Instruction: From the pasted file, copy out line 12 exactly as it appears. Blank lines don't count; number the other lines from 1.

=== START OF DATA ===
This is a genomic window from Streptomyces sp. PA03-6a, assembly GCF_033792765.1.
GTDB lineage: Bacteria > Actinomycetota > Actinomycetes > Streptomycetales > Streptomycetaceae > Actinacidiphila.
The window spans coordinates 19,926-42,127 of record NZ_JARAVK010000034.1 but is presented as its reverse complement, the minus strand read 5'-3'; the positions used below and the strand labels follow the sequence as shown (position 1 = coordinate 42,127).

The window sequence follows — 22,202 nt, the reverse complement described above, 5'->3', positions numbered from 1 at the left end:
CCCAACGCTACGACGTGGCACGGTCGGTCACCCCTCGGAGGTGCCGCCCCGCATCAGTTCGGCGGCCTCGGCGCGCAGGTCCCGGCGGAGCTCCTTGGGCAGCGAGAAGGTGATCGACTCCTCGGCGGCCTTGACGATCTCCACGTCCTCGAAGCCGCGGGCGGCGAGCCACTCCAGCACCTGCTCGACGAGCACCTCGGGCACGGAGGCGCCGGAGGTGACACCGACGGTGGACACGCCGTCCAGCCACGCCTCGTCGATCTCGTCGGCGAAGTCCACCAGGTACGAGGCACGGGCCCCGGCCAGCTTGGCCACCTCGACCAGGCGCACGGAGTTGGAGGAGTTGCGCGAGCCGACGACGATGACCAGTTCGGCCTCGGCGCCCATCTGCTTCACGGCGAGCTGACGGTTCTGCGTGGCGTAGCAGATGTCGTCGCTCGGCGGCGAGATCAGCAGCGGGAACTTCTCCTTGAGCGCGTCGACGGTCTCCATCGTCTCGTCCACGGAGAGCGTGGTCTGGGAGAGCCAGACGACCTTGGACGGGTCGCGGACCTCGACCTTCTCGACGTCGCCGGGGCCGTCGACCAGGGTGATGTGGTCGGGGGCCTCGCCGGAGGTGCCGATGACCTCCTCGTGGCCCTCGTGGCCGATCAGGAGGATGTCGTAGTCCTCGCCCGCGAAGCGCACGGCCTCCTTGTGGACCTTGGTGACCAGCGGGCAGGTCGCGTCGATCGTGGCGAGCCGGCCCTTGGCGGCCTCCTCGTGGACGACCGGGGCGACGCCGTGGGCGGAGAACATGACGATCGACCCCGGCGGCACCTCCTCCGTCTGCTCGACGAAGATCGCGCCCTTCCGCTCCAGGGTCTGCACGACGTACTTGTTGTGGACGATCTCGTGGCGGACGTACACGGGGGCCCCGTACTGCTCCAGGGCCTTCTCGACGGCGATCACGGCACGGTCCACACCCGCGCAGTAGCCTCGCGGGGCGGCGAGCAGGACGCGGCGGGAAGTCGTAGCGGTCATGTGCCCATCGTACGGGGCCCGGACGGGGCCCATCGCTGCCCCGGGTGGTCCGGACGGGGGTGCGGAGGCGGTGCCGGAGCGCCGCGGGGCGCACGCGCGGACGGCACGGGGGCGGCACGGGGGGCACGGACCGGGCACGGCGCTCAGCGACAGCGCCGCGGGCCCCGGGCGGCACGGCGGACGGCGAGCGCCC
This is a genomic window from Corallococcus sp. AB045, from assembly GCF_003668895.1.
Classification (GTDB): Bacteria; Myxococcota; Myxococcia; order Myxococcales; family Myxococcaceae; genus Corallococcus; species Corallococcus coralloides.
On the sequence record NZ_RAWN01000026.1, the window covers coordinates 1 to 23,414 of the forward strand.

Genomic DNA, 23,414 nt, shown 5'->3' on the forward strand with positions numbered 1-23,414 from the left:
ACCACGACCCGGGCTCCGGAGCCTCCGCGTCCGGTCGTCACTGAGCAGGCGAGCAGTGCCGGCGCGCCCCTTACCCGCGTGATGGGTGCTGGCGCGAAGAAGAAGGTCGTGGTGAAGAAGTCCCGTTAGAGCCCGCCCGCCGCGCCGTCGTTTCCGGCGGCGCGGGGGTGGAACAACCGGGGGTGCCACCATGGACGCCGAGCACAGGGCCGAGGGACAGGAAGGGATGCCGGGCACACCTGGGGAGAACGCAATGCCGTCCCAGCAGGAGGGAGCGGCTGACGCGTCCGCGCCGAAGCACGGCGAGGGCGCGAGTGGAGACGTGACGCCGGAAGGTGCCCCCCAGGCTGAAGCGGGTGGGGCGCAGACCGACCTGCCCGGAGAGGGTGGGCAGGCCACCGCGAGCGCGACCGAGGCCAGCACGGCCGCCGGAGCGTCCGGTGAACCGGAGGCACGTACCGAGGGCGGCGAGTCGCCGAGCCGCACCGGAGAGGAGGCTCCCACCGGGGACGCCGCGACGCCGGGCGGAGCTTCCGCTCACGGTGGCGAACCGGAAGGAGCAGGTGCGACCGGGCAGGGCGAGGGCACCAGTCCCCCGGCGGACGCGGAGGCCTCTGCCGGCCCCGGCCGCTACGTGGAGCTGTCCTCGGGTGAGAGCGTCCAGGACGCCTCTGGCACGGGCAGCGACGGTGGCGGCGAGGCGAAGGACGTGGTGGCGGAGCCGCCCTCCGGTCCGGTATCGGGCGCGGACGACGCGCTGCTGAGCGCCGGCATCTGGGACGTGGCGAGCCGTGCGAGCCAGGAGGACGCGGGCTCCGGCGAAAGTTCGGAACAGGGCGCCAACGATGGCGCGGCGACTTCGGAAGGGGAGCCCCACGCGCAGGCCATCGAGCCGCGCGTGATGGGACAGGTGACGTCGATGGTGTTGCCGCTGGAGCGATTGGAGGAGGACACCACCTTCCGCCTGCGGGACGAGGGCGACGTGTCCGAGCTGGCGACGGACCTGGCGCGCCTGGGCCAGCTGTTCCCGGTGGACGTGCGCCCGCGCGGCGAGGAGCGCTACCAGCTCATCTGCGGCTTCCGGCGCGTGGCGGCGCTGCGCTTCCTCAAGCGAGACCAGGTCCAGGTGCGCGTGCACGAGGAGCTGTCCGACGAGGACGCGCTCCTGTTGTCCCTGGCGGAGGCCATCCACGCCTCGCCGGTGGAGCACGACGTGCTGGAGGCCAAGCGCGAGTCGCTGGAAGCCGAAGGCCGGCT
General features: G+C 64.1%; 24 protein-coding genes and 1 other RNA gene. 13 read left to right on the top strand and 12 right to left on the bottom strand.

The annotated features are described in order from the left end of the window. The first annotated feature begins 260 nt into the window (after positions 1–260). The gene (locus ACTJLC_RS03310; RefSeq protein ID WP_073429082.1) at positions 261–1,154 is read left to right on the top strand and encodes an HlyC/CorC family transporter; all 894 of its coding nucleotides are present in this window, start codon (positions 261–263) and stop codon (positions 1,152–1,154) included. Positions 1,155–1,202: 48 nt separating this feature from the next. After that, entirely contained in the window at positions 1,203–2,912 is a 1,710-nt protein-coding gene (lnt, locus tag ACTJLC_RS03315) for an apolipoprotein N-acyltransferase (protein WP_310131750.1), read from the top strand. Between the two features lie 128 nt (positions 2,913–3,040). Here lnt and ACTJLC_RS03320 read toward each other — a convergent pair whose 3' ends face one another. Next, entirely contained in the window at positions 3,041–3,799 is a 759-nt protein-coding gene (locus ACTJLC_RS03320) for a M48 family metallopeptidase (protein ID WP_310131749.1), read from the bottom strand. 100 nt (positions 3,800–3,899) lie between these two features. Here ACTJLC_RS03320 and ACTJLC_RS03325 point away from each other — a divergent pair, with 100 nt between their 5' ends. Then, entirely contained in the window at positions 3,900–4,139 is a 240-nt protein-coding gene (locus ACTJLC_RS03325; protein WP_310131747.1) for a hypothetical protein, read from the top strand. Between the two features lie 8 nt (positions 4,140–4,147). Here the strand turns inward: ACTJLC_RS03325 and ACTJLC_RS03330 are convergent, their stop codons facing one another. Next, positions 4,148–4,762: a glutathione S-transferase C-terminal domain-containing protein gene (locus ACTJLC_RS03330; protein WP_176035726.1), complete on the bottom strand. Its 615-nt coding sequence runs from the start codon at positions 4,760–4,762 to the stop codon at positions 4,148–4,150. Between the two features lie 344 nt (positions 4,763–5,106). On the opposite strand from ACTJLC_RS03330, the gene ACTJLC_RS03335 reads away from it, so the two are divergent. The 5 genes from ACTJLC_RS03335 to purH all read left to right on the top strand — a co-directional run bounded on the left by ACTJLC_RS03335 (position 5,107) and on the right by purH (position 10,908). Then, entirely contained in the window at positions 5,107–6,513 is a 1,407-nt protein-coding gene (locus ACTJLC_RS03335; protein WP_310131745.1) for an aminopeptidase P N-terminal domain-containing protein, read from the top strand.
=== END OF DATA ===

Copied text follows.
The annotated features are described in order from the left end of the window. The first annotated feature begins 260 nt into the window (after positions 1–260). The gene (locus ACTJLC_RS03310; RefSeq protein ID WP_073429082.1) at positions 261–1,154 is read left to right on the top strand and encodes an HlyC/CorC family transporter; all 894 of its coding nucleotides are present in this window, start codon (positions 261–263) and stop codon (positions 1,152–1,154) included. Positions 1,155–1,202: 48 nt separating this feature from the next. After that, entirely contained in the window at positions 1,203–2,912 is a 1,710-nt protein-coding gene (lnt, locus tag ACTJLC_RS03315) for an apolipoprotein N-acyltransferase (protein WP_310131750.1), read from the top strand. Between the two features lie 128 nt (positions 2,913–3,040). Here lnt and ACTJLC_RS03320 read toward each other — a convergent pair whose 3' ends face one another. Next, entirely contained in the window at positions 3,041–3,799 is a 759-nt protein-coding gene (locus ACTJLC_RS03320) for a M48 family metallopeptidase (protein ID WP_310131749.1), read from the bottom strand. 100 nt (positions 3,800–3,899) lie between these two features. Here ACTJLC_RS03320 and ACTJLC_RS03325 point away from each other — a divergent pair, with 100 nt between their 5' ends. Then, entirely contained in the window at positions 3,900–4,139 is a 240-nt protein-coding gene (locus ACTJLC_RS03325; protein WP_310131747.1) for a hypothetical protein, read from the top strand. Between the two features lie 8 nt (positions 4,140–4,147). Here the strand turns inward: ACTJLC_RS03325 and ACTJLC_RS03330 are convergent, their stop codons facing one another. Next, positions 4,148–4,762: a glutathione S-transferase C-terminal domain-containing protein gene (locus ACTJLC_RS03330; protein WP_176035726.1), complete on the bottom strand. Its 615-nt coding sequence runs from the start codon at positions 4,760–4,762 to the stop codon at positions 4,148–4,150. Between the two features lie 344 nt (positions 4,763–5,106). On the opposite strand from ACTJLC_RS03330, the gene ACTJLC_RS03335 reads away from it, so the two are divergent. The 5 genes from ACTJLC_RS03335 to purH all read left to right on the top strand — a co-directional run bounded on the left by ACTJLC_RS03335 (position 5,107) and on the right by purH (position 10,908). Then, entirely contained in the window at positions 5,107–6,513 is a 1,407-nt protein-coding gene (locus ACTJLC_RS03335; protein WP_310131745.1) for an aminopeptidase P N-terminal domain-containing protein, read from the top strand.